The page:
FrackGate Comes to Illinois? Media Blackout on Fracking Vote
As the national media puts the spotlight on the "FrackGate" public relations scandal in Ohio, where state officials worked to “marginalize opponents of fracking by teaming up with corporations—including Halliburton—business groups and media outlets," Illinois residents behind a ballot initiative to ban fracking in rural Johnson County are facing a similar campaign of misinformation and local news blackout.
It's bad enough that Illinois' flawed state fracking regulations have spiraled into a widely denounced phase of disarray and confusion.
Until last Friday, the Vienna Times/Goreville Gazette newspaper company, the only local newspapers in Johnson County's treasured Shawnee National Forest heartland, had provided fairly balanced coverage of the fracking debate, including the county commissioners' decision last May to support a one-year moratorium on the controversial fracking process, as out-of-state corporations like Kansas-based Woolsey Energy swept up land leases.
Two of the three Johnson County commissioners, in fact, had encouraged residents last fall to draw up their own "simple" ballot initiative to gauge the "will of the people."
Sounds reasonable and democratic, no?
But now, with the same local citizens group's non-binding ballot initiative gaining widespread support across the county from residents especially concerned about the threat of involuntary "forced pooling" from neighboring leases, the Vienna Times/Goreville Gazette has suddenly announced—according to local residents—a new policy to refuse all anti-fracking ads, letters to the editor or news releases, even as it accepts ads and press releases from an Orwellian campaign set up to dismiss the community rights-driven campaign against absentee fracking corporations as a "radical agenda of out-of-state interests."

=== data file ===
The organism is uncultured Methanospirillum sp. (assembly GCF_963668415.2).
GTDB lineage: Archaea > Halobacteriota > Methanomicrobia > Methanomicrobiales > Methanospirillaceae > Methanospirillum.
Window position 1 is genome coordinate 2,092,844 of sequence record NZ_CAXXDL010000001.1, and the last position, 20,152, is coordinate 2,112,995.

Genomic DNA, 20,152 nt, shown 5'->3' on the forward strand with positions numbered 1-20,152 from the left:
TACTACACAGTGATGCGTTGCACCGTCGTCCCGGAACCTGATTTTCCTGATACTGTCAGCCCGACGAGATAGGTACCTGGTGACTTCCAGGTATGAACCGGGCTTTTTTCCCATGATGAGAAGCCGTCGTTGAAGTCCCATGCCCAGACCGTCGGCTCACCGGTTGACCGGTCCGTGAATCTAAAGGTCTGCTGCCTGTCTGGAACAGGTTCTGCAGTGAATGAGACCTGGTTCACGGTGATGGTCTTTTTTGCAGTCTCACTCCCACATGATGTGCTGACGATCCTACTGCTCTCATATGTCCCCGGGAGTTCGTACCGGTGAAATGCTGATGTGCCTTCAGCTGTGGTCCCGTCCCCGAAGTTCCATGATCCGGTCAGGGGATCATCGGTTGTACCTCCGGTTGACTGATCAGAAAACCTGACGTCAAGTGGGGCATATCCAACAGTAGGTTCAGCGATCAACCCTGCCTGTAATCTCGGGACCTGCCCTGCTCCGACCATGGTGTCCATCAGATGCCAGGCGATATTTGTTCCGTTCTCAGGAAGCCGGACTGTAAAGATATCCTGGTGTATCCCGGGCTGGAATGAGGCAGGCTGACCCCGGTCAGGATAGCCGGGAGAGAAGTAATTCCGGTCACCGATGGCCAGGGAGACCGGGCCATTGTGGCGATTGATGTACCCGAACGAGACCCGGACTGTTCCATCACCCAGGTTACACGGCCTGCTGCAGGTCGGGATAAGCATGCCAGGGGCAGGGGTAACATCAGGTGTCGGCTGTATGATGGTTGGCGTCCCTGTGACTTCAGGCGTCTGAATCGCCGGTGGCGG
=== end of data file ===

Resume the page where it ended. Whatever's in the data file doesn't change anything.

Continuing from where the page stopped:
Since when are local farmers called "out-of-state" and absentee fracking corporations considered homeboys?
And since when has this ad become too dangerous for the Vienna Times?
Instead, featuring Shawnee Professional Services president Mitch Garrett and Johnson County Commissioner Ernie Henshaw—who had originally voted for the one-year moratorium and asked for public input—the Vienna Times/Goreville Gazette celebrated the kick-off of an opposition group to the county citizens initiative on its front page this week, and included an ad with a direct link to opposition's Facebook page:
Two years ago, Vienna Times publisher Lonnie Hinton and Shawnee Professional
Service owner Mitch Garrett worked together on another hot issue: Ridding the town of stray cats.
And now, what about what the fracking cats about about to drag in? As in debunked and clearly exaggerated job promises, and the onslaught of the well-documented fracking reality of industrial traffic, workplace accidents and injuries, massive amounts of pollution and toxic discharges risking public health and potential earthquakes?
"I’ve never quite grasped how much power the oil and gas industry has until now. What they are doing to manipulate the vote makes me angry and sad. And, what industry has not begun to understand is that there are plenty of us, and more all the time who will never, never give up," said Annette McMichael, communications director for the Southern Illinoisans Against Fracturing Our Environment citizens groups, and a resident and landowner in Johnson County.
"The best way to have discussion is in open dialogue, solved in an equal and democratic fashion," said Johnson County vegetable farmer Kris Pirmann, who is active in the community rights ballot initiative. "Open discourse is the only legitimate and democratic way, and shutting down one side is not open discourse."
Not so, says the local media. The Vienna Times/Goreville Gazette failed to answer multiple queries about its new policies. But local residents noted a new sign at the newspaper office, with a warning signed by Vienna Times publisher Hinton: "We reserve the right to accept or reject material submitted for publication, including letters to the editor, news releases and advertising."
Here's the ballot initiative, drawn up by local Johnson County residents and southern Illinois native and resident Natalie Long, a community organizer with theCommunity Environmental Legal Defense Fund: